C. R. Boxer has suggested that Portuguese expansion arose from four fundamental motives: 1) crusading zeal; 2) desire for precious metals (especially gold from Guinea in the fifteenth century); 3) the quest for Prester John (the mythic Christian prince of the East) and the establishment of a stronger geopolitical position in relation to the Muslim world; and 4) the search for commercial wealth, especially through the spice trade.
 
Under Joâo I (1384-1433), Portugal achieved a unity and concentration of resources never before realized. It was still a small kingdom that counted for little in European affairs, but it was modestly prosperous and in a unique strategic position. Moreover, the crown's tradition of patronizing shipping and commerce was expanded under the new Aviz dynasty.
 
Direct and continous outward expansion was begun with the Portuguese conquest of the north Moroccan port city of Ceuta in 1415. This expedition had been encouraged by the Moroccan civil war of 1411-1412 that left Ceuta without support from the interior. Seizure of Ceuta offered an attractive prospect because it opened the door to a variety of new opportunities: a) its position opposite the straits of Gibraltar gave its possessor leverage in the Mediterranean trade and control of one of the main outlets of the trans-African Sudanese gold trade; b) it could serve as a base for naval activity and piracy in several directions; c) it offered a new outlet for the petty nobility to win wealth and glory, an important consideration in view of the limitations on domestic income for much of the Portuguese aristocracy in the fifteenth century; and d) it could enable Portugal to flank its most dangerous rival, Castile, whose further expansion to the south and west might choke off Portuguese opportunity. The chief promoter of the Ceuta expedition was Joâo Afonso, royal overseer of finance and principal representative of the bourgeoisie in the government. The expedition required a major mobilization of Portuguese resources but won a quick, dramatic success and established the Portuguese in a lucrative and strategic trade mart.

Expansion into the Atlantic was actually begun a few years earlier by Castile, when soon after 1400 several small groups of adventurers of Norman and Castilian origin occupied and began to settle three of the outlying Canary islands. They did official homage to the Castilian crown, which had won a vague title to the archipelago two generations before. In the 1420s, the transoceanic Portuguese expansion [192] began with the settlement of the Madeira Islands, which at first were prized for their wood (whence the name). In little more than thirty years the Madeiras were converted into a lucrative source of cane sugar, for which there was a great market in Europe. In the mid-1420s, the Portuguese crown sponsored efforts to occupy the largest island in the Canary archipelago, Gran Canaria, but these expeditions were beaten off by the warlike islanders. A half-century of competition with Castile ensued for control of the Canaries, until Portugal finally withdrew in 1479 according to the terms of the Treaty of Alcaçovas. Occupation of the larger islands was not completed by Castile until 1493. The land and native population of the Canaries was divided up among the Castilian conquerors by a semifeudal system of bequests (encomiendas and repartimientos), which foreshadowed the subsequent system of land grants and division of the native population in much of Spanish America. The Canaries played a growing role in Castilian commerce in the 1480s and 1490s.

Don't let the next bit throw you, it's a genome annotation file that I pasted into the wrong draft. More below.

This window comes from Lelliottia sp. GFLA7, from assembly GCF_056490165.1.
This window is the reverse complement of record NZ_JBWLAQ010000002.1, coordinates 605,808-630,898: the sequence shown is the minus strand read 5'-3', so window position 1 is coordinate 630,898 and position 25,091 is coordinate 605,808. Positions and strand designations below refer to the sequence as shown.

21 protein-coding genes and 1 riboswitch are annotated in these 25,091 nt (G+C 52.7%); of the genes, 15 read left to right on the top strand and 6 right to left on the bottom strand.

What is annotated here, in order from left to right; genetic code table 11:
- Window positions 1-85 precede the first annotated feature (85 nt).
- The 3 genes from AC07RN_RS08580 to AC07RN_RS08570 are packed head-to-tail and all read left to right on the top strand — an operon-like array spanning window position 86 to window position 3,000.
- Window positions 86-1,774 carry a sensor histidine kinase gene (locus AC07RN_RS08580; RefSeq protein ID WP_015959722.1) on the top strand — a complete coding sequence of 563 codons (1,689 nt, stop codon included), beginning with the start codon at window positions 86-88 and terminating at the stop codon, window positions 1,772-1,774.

During the greater part of the fifteenth century, the main target of Portuguese expansion was not transoceanic dominion but the coast of Morocco. Within Morocco itself there were a variety of useful goods: grain, cattle in the north, sugar, some textiles, as well as fish, hides, wax, and honey. These helped compensate for the grain deficit that had developed in Portugal and were added to the lure of the Sudanese gold trade.